by Rachel Ramsey
How can we cultivate a conversation around homelessness that encourages constructive empathy and change? How can we look into the eyes of those experiencing homelessness and communicate that we are present and that we care?
“Change happens when we open our hearts, when we give others a chance to open their hearts,” says Richard Gold, founder and executive director of Pongo Teen Writing, a non-profit organization focused on teaching young adults who are incarcerated or living in shelters or physiatric hospitals how to express their stories through writing and poetry. The goal of Pongo is to help these folks heal childhood trauma through self-expression.
The core message of Pongo is that, “We believe you have something to say, and I’d love to hear it,” according to Gold. “Listening is at the heart of what we do. Everyone feels validated, enriched, and helped,” he says. Healing ourselves is a crucial step in allowing others to heal. When we see people experiencing homelessness, we should ask what preconceived notion we can heal in ourselves to bring empathy and compassion.
Homelessness is not a failure of the individual but of the system. As a society, we are failing to care for those who need it the most. It is a failure on a structural level.
Danielle Winslow, assistant director of All Home—a homelessness organization that brings together a wide variety of religious institutions, non-profit organizations, philanthropist groups, and local governments—speaks about the impact our society has on perpetuating homelessness. “We know the criminal justice system is biased, and in many circumstances racist, and when we go to get a job, we have to give a background check, we push that system onto employment or rent,” says Winslow.
Such systems perpetuate the crisis of homelessness.
In the annual Count Us In report conducted by All Home, 98 percent of respondents said they would move into safe and affordable housing if given the opportunity. We know legislative action is needed on a large scale, but as individuals we need to take care because sometimes when we recognize change needs to occur on a systematic level, we can adopt the attitude that “It is not my problem, someone else will help them.” This approach is immensely toxic to society and detrimental to the well-being of not only those experiencing homelessness but also to the mental and spiritual health of all of us. Whether we are housed or unhoused, it is in our human essence to care for others—to share our vulnerabilities to communicate that we are not alone here. And when we fail to do so, we suffer.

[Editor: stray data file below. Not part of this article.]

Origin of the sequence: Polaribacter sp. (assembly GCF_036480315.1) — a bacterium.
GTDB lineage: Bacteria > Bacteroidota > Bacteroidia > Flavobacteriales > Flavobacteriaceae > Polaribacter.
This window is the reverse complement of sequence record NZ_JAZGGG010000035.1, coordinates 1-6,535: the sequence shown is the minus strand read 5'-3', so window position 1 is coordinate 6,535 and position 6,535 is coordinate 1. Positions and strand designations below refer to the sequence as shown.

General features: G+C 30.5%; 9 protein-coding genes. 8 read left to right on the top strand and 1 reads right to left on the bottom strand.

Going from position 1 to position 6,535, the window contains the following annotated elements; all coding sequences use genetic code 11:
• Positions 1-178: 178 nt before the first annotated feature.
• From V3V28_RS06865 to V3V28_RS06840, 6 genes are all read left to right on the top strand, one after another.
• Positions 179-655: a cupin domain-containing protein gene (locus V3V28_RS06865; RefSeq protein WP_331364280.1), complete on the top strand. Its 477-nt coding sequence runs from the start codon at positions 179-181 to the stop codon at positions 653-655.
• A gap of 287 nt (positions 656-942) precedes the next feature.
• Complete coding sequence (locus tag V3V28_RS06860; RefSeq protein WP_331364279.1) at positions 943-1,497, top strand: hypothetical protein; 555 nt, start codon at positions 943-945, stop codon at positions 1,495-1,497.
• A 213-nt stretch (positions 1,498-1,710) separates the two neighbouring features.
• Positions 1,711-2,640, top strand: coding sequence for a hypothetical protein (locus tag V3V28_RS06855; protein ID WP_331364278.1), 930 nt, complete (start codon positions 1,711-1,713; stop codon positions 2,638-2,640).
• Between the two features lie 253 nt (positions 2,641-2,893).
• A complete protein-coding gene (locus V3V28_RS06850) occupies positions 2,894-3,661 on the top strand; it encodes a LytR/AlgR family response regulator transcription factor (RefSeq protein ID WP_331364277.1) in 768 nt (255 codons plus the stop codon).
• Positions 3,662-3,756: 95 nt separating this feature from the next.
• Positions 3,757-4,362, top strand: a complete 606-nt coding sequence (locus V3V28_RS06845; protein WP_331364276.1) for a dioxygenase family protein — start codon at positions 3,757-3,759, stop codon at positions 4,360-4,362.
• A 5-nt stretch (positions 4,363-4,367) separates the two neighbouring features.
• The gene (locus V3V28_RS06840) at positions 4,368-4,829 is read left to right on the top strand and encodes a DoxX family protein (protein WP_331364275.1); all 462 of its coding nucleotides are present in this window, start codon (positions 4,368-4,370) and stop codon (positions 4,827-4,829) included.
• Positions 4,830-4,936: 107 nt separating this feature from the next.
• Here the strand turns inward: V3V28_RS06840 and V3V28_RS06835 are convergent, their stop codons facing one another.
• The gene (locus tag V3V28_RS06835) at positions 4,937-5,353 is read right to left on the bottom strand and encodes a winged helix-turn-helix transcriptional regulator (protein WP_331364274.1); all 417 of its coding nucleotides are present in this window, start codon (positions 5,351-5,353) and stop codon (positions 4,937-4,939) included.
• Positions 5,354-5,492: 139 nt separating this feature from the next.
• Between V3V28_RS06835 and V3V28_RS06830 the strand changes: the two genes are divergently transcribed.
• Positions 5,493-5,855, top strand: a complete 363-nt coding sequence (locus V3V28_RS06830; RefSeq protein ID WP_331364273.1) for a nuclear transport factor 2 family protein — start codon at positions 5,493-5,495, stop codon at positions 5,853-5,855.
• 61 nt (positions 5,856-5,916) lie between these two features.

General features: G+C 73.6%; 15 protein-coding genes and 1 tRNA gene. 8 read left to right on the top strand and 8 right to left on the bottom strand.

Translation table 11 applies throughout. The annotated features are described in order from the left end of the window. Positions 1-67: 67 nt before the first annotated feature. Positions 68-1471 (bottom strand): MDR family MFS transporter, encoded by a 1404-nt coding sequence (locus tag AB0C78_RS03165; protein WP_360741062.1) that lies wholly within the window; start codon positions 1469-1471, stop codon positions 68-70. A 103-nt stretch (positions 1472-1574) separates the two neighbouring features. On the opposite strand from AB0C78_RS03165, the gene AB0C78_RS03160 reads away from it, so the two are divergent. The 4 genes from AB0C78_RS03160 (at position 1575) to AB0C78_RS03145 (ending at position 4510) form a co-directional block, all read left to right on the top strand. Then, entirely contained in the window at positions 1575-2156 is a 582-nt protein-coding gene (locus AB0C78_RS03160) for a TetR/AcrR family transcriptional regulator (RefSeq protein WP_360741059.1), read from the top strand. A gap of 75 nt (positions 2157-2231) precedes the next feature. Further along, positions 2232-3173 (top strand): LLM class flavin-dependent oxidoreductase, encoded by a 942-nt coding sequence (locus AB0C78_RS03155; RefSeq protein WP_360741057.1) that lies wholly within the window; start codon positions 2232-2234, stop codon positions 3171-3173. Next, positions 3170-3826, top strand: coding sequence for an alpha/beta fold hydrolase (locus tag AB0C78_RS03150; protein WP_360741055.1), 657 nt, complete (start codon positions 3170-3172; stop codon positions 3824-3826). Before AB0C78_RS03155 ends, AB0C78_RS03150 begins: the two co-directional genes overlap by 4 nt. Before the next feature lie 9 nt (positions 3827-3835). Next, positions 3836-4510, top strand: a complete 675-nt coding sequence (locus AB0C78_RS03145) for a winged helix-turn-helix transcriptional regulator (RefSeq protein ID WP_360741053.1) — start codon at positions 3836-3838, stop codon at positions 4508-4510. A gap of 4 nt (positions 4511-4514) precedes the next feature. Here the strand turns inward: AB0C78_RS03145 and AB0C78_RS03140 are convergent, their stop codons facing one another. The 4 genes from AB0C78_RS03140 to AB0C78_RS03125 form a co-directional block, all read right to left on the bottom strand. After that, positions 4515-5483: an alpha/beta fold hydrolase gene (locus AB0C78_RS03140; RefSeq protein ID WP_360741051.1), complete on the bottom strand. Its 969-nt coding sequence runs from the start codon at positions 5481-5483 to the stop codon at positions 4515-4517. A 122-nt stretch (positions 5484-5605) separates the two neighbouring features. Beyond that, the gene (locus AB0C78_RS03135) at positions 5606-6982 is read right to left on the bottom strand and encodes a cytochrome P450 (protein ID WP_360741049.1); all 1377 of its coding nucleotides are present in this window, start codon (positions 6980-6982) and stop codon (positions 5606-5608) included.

“Why are people afraid of homelessness? Why are people afraid of poverty?” asks Gold. “I think it’s because they feel vulnerable themselves.” Rather than building walls in attempts to shield ourselves from our brothers and sisters living on the street, we can open our hearts and build relationships by extending empathy.
Jenn Romo is the volunteer manager at Real Change, a weekly newspaper reporting on racial, social, and economic justice issues that provides employment to over 300 vendors, most of whom are homeless. “Individual help really comes down to pushing your own boundaries,” says Romo. “It’s all about changing your mindset about who is homeless and why. When you can change your own attitude about who is homeless and why, you can influence others. Educate yourself, then educate your friends and family. Get them to care, get them to smile back.”
According to the Count Us In report, currently, an estimated 12,112 people are experiencing homelessness in King County. Included in this number are over 2,000 youngsters (under the age of 18) and young adults (between the ages of 18-25). Thirty-three percent of these young adults reported a history of being placed in foster care.
“We’re either trash or rats to people,” says Ivy who is currently experiencing homelessness for the first time in her life. “We’re just people trying to get out of a crappy situation.” Ivy and her boyfriend have been living out of her RV since this past February. “I never thought I would be homeless,” she says. “Think about putting yourself in my situation. Think about what it feels like to be cold and hungry every day.”
Chad, a veteran, is also experiencing homelessness and says he wants people to acknowledge him on the streets, make eye contact with him, and say hi. Chad works hard to maintain a positive mindset and prays in his times of hardship. He has a “humongous goals list” that he is determined to accomplish, including finding full-time employment.
Amy Sagerson, co-director at St. Francis House Seattle—a volunteer-driven non-profit that provides the homeless warm meals, clothes, hot coffee—urges people to volunteer, donate to shelters, and think about, “treating [those experiencing homelessness] with respect.”
“We all want that. We are not better than them. We are all equally loved by God. We’re all in this together,” says Sagerson.
Molly Woerner is the associative director at Ryther Center for Children and Youth—a leading organization in psychiatric and behavioral health services for children. “We can change our language. Don’t think about it as it’s their problem,” says Woerner “I think we can talk more compassionately and start a conversation, whether it be among friends and family, and choose not to blame people or victimize them.”
The complexity of preventing homelessness can make the challenge feel insurmountable. But if we simply give in to the overwhelming feeling of “I don’t know how to help,” we fail to recognize that we can create change through our everyday actions. We can donate old clothes and other necessities. We can extend kindness to those less fortunate. We can question our beliefs about homelessness. And we can advocate for our brothers and sisters on the streets.